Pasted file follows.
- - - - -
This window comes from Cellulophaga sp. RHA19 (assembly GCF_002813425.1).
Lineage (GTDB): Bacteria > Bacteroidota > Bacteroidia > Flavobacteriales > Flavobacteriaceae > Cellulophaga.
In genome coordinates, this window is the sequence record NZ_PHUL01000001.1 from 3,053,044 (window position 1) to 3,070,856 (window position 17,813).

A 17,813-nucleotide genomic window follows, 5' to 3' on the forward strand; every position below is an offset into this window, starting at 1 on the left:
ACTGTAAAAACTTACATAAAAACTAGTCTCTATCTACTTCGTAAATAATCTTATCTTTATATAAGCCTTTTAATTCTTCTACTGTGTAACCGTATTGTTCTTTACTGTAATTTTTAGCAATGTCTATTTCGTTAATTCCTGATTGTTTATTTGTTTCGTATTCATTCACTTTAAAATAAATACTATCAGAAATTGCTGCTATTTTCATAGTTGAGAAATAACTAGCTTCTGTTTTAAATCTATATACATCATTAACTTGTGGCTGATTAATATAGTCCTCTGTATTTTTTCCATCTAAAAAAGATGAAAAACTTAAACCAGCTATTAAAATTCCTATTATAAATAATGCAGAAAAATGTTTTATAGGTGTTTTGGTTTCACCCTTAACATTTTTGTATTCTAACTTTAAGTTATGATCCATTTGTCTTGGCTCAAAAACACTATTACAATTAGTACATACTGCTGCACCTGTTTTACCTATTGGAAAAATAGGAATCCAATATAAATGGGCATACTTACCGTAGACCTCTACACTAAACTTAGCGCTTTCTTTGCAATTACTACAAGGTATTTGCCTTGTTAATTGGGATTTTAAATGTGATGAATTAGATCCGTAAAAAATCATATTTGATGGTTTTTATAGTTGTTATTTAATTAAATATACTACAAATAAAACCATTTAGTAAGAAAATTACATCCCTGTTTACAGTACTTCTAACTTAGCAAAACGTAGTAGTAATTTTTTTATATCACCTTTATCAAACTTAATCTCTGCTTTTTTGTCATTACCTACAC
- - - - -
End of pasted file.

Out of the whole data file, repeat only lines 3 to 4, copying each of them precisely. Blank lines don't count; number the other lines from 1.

In genome coordinates, this window is the sequence record NZ_PHUL01000001.1 from 3,053,044 (window position 1) to 3,070,856 (window position 17,813).

A 17,813-nucleotide genomic window follows, 5' to 3' on the forward strand; every position below is an offset into this window, starting at 1 on the left: